The premise of slacklining is rather simple: cross the gap. However, within this sport of balance, the void crossed is not always physical.
For slackliner Sonya Iverson, bridging political or cultural differences was no different from traversing over a bottomless gorge. Seeking to use lines to connect rather than divide, she spearheaded the Crossing Lines Initiative. Their first project was a cultural exchange between the US and Iran, in which she and a group of Americans attended an Iranian highlining festival. Their reception was so positive and welcoming, it showed her how easily the sport broke down preconceived barriers.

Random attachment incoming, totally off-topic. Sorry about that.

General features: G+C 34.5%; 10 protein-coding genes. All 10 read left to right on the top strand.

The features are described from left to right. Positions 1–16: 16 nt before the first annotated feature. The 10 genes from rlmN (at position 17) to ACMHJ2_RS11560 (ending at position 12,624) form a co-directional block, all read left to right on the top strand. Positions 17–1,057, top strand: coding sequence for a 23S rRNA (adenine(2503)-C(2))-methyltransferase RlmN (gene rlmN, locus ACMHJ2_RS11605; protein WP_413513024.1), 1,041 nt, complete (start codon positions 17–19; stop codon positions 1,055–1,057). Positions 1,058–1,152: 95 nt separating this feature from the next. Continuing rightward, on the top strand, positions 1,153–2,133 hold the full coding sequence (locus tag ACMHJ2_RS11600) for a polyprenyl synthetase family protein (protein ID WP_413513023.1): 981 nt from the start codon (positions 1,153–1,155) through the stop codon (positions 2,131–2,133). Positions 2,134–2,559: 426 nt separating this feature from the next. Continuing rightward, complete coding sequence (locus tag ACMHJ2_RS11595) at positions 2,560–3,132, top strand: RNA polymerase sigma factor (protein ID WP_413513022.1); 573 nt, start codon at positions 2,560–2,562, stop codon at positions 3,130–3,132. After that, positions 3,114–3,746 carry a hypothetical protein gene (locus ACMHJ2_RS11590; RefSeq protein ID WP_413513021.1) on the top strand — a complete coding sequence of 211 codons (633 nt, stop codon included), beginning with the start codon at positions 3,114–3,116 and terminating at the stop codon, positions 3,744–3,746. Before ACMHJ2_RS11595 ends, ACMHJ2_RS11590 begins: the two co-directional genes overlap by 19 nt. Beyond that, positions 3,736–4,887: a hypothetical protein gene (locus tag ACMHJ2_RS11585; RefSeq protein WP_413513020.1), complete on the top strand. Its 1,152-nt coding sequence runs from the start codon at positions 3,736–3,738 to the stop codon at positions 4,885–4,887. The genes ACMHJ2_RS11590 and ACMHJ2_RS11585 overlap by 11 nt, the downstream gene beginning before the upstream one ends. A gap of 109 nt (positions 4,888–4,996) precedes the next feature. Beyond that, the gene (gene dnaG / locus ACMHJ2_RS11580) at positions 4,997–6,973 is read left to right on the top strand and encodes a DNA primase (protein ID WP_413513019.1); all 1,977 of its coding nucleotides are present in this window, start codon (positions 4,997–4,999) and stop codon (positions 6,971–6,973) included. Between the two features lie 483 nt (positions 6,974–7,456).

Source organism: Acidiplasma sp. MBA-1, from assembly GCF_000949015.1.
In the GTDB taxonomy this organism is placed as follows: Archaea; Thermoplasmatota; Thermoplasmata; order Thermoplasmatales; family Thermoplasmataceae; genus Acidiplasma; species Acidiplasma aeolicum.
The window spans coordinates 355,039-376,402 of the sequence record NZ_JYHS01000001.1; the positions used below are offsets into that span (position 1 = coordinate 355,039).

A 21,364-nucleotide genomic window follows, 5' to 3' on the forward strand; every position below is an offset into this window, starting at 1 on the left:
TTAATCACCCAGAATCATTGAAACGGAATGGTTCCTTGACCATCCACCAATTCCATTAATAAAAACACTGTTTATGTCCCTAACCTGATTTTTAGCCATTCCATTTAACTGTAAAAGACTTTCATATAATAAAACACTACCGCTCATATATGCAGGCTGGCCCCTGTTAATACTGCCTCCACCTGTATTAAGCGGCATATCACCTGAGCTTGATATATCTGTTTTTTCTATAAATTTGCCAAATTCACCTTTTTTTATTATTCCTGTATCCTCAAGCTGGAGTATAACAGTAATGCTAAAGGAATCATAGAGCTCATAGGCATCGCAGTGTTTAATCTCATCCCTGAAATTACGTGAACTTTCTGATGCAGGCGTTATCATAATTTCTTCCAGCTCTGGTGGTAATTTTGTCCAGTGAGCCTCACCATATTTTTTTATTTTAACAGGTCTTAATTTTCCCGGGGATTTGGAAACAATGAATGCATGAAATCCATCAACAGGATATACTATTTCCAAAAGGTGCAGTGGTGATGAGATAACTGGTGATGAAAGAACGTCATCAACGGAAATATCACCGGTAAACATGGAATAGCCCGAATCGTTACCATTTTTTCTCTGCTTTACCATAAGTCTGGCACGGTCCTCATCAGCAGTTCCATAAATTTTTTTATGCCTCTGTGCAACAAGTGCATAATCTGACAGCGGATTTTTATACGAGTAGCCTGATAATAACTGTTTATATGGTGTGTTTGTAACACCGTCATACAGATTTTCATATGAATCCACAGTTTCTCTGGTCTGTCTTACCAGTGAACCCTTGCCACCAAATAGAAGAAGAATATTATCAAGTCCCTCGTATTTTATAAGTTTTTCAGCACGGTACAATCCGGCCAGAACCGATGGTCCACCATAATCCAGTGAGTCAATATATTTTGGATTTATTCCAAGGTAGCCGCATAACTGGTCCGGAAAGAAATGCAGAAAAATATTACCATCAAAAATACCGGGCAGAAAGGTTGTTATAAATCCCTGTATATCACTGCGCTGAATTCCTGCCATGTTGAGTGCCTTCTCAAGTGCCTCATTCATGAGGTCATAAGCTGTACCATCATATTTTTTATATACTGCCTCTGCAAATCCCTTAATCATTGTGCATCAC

Slacklining provides a playful way for people to connect across cultural gaps as language is not necessary for teaching. Tara Atkinson Photo
Now Iverson is using the same line to cross gaps globally, with her latest crossing in Lebanon with the displaced refugees of Syria. While the project teaches the refugee children the main principles of the sport—balance, coordination, focus—it aids them more than just on the line. It gives them a place of balance amidst the turmoil.